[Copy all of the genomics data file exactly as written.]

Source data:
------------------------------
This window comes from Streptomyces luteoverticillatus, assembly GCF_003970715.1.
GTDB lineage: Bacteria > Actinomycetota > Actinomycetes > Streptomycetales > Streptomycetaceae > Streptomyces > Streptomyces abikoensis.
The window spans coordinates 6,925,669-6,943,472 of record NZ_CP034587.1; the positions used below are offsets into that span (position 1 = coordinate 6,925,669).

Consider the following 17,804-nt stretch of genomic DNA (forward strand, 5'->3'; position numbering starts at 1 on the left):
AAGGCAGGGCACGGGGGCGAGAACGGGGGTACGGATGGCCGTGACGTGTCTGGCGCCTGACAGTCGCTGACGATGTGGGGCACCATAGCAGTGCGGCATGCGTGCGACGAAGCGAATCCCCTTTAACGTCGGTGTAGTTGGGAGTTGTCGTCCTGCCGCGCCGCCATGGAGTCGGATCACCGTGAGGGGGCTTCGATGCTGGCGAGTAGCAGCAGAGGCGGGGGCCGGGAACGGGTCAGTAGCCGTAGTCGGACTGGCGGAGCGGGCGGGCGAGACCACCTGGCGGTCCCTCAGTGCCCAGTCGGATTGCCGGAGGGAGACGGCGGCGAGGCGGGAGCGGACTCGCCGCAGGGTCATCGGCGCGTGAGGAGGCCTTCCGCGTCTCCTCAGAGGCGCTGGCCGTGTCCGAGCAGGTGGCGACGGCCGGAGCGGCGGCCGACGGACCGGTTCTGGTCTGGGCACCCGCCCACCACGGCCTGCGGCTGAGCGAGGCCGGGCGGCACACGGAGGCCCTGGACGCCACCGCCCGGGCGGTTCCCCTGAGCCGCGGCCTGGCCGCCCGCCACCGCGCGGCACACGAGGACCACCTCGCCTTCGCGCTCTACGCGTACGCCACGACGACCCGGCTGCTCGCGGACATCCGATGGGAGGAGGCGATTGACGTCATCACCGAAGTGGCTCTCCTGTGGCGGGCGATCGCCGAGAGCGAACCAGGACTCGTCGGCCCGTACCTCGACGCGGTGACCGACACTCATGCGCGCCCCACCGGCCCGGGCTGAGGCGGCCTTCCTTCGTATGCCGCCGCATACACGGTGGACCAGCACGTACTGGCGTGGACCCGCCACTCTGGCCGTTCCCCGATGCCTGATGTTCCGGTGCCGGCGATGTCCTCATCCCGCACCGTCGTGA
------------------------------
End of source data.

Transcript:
This window comes from Streptomyces luteoverticillatus, assembly GCF_003970715.1.
GTDB lineage: Bacteria > Actinomycetota > Actinomycetes > Streptomycetales > Streptomycetaceae > Streptomyces > Streptomyces abikoensis.
The window spans coordinates 6,925,669-6,943,472 of record NZ_CP034587.1; the positions used below are offsets into that span (position 1 = coordinate 6,925,669).

Consider the following 17,804-nt stretch of genomic DNA (forward strand, 5'->3'; position numbering starts at 1 on the left):
AAGGCAGGGCACGGGGGCGAGAACGGGGGTACGGATGGCCGTGACGTGTCTGGCGCCTGACAGTCGCTGACGATGTGGGGCACCATAGCAGTGCGGCATGCGTGCGACGAAGCGAATCCCCTTTAACGTCGGTGTAGTTGGGAGTTGTCGTCCTGCCGCGCCGCCATGGAGTCGGATCACCGTGAGGGGGCTTCGATGCTGGCGAGTAGCAGCAGAGGCGGGGGCCGGGAACGGGTCAGTAGCCGTAGTCGGACTGGCGGAGCGGGCGGGCGAGACCACCTGGCGGTCCCTCAGTGCCCAGTCGGATTGCCGGAGGGAGACGGCGGCGAGGCGGGAGCGGACTCGCCGCAGGGTCATCGGCGCGTGAGGAGGCCTTCCGCGTCTCCTCAGAGGCGCTGGCCGTGTCCGAGCAGGTGGCGACGGCCGGAGCGGCGGCCGACGGACCGGTTCTGGTCTGGGCACCCGCCCACCACGGCCTGCGGCTGAGCGAGGCCGGGCGGCACACGGAGGCCCTGGACGCCACCGCCCGGGCGGTTCCCCTGAGCCGCGGCCTGGCCGCCCGCCACCGCGCGGCACACGAGGACCACCTCGCCTTCGCGCTCTACGCGTACGCCACGACGACCCGGCTGCTCGCGGACATCCGATGGGAGGAGGCGATTGACGTCATCACCGAAGTGGCTCTCCTGTGGCGGGCGATCGCCGAGAGCGAACCAGGACTCGTCGGCCCGTACCTCGACGCGGTGACCGACACTCATGCGCGCCCCACCGGCCCGGGCTGAGGCGGCCTTCCTTCGTATGCCGCCGCATACACGGTGGACCAGCACGTACTGGCGTGGACCCGCCACTCTGGCCGTTCCCCGATGCCTGATGTTCCGGTGCCGGCGATGTCCTCATCCCGCACCGTCGTGA